In Turkey, meanwhile, where the issue is viewed through the lens of the Syrian crisis, Today’s Zaman Sinem Cengiz is not convinced that the situation in the region will change any time soon because of the election: “The election of Hassan Rohani as the new president of Iran is unlikely to have any significant impact on the country’s relations with Turkey….According to experts, the election of Rohani is expected to neither lessen Iran’s support of the Syrian regime in the civil war nor mend the ties between Iran and Turkey….A series of unusually sharp statements last year from both Turkey and Iran have brought relations between the two neighbors — which had been improving until recently, even at the expense of angering Turkey’s NATO ally, the U.S. — to what one could call a historic low.”

Elsewhere, however, there have been more positive responses. In Saudi Arabia, according to an Arab News report: “Custodian of the Two Holy Mosques King Abdullah yesterday congratulated Hassan Rouhani on his election as the new president of Iran, while welcoming the new leader’s gesture to improve bilateral ties….The leaders of other GCC countries such as UAE, Bahrain, Kuwait, Qatar, and Oman have also congratulated the new Iranian president….The GCC countries have been wary of their neighbor, mainly over its nuclear ambitions. Meanwhile, the 56-member Organization of Islamic Cooperation also congratulated the new Iranian president and wished him every success in administering the country’s affairs.”

Similarly, the UAE’s The National expresses in its editorial the hope that the election marks a new beginning, especially given Iran’s crucial role in the region: “Iran has a role in some of the toughest challenges that the region faces. Its influence is strong in many countries: in Iraq, Yemen, Syria and Lebanon, there are groups over whom the Iranian establishment can exert substantial influence. In two of the most complex regional issues — rebuilding Iraq and ending the conflict in Syria — Iran is openly meddling….Iran’s isolation has bred a truculence that grates on its neighbors, but that is now innate. So there is little hope that the new president will bring change on major issues. Despite all of Iran’s policy inertia, there is cause for cautious welcoming of Mr Rouhani’s victory. He could yet prove to be the face of a positive policy of engagement, with the region and the world.”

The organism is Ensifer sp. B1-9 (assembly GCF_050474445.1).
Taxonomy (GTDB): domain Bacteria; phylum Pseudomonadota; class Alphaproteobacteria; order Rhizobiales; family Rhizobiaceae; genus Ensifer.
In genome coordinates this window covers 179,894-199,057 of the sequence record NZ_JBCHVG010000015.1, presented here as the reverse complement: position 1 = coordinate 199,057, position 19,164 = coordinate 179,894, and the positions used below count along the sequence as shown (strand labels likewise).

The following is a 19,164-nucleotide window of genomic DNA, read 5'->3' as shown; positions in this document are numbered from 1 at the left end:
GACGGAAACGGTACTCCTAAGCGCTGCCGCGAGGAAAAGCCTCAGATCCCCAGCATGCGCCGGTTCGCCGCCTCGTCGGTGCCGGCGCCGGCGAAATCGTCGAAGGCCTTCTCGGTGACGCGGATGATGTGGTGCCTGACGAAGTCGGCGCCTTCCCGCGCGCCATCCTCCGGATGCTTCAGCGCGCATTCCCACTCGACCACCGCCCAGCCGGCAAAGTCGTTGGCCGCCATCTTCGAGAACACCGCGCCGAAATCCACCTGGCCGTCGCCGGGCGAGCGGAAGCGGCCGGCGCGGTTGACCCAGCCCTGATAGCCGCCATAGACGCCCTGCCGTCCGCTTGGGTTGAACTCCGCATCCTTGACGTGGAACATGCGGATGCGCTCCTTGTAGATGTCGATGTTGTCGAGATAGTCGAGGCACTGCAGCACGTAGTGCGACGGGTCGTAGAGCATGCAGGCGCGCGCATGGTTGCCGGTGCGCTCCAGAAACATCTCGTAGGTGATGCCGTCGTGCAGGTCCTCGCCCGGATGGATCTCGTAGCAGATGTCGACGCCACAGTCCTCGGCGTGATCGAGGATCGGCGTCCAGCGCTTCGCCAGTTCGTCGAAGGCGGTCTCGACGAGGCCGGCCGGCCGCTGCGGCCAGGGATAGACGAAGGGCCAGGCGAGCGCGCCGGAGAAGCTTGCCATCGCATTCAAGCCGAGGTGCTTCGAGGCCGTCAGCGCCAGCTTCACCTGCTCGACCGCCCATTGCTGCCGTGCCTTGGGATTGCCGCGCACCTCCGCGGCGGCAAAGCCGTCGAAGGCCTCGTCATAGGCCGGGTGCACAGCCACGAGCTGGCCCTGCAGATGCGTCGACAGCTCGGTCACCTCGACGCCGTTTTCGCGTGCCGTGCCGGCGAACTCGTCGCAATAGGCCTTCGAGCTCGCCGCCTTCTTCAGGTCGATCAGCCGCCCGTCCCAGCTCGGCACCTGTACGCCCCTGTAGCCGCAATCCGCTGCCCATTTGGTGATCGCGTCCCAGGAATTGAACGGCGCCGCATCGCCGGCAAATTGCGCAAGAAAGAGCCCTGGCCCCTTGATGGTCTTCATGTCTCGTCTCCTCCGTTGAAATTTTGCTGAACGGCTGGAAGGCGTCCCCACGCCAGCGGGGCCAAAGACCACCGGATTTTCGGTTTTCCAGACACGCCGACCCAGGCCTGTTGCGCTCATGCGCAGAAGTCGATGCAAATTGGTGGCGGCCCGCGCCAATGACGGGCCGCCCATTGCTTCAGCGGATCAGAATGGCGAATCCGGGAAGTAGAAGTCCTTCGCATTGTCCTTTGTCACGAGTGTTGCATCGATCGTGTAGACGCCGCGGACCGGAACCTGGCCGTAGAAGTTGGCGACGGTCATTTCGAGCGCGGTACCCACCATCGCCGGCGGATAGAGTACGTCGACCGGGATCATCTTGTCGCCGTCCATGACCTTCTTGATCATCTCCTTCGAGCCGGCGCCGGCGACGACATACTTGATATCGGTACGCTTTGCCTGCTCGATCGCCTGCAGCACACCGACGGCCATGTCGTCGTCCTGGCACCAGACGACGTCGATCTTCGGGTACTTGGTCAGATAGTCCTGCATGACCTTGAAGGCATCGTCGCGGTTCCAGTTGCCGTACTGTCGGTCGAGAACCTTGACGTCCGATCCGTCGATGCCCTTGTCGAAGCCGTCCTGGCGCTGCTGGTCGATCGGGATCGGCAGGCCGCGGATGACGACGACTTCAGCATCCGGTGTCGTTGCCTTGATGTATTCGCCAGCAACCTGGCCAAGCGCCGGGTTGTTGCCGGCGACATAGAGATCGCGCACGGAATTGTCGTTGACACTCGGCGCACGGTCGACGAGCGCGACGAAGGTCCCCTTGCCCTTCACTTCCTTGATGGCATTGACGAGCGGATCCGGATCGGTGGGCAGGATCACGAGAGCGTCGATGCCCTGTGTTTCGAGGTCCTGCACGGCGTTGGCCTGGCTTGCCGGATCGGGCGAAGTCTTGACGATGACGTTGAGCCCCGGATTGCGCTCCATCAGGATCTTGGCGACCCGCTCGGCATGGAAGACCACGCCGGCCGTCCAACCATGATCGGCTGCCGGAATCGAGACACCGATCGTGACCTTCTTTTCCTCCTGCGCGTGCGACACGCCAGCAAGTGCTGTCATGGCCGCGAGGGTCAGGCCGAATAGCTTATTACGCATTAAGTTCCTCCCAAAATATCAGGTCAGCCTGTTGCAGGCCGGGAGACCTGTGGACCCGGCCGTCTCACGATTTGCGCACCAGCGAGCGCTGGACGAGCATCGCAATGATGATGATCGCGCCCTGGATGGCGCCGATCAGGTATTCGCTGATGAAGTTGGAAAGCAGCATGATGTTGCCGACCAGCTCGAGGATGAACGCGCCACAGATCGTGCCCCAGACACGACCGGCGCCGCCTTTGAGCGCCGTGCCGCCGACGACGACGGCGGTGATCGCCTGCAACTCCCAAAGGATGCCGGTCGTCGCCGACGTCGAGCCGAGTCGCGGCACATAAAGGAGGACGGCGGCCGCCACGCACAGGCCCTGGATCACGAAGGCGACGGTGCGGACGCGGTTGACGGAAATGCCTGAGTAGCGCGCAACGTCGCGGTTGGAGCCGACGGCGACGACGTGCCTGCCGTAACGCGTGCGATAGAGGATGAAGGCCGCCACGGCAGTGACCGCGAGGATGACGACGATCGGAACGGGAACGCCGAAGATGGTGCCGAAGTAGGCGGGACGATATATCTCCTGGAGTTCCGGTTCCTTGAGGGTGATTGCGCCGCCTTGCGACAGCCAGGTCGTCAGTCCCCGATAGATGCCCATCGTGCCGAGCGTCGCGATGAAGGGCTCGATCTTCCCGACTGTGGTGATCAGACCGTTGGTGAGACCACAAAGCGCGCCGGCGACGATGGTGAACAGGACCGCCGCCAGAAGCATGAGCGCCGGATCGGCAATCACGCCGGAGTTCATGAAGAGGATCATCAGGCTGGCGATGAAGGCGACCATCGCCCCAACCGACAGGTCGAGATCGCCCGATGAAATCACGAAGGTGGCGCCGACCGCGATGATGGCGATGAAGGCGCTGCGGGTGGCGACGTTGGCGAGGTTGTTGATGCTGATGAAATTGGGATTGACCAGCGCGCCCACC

Finally, the editorial of the Lebanese Daily Star believes a new window has been opened, not only for engagement at the international level, but also, and especially, at the domestic level: “His victory certainly generates a breath of fresh air, as the world closely monitors his statements on various issues at the outset of his four-year term….Rouhani knows he is navigating a minefield as he assumes office; besides the expectations of the outside world, and the hostility from ultraconservatives in Iran, there is also his constituency, which elected him. They, obviously, want to see the economic situation improve, and they want action on the crucially important issue of freedoms; there will be pressure on Rouhani to free from house arrest Mehdi Karroubi and Mir Hossein Mousavi, the symbols of the Green Revolution uprising from the last presidential election.”

Click here to read previous installments of Middle East In Focus


Middle East In Focus is a synopsis of commentary and news from Middle Eastern and other international media. Its purpose is to provide a succinct and balanced summary of the main developments and views that are often overlooked or not properly reflected in the U.S. media. For the most recent collection of articles on and from the Middle East, please go to: http://mepc.org/articles-commentary/articles-hub. Comments and feedback are welcome at info@mepc.org.


  • Middle East Policy

    Middle East Policy has been one of the world’s most cited publications on the region since its inception in 1982, and our Breaking Analysis series makes high-quality, diverse analysis available to a broader audience.

Scroll to Top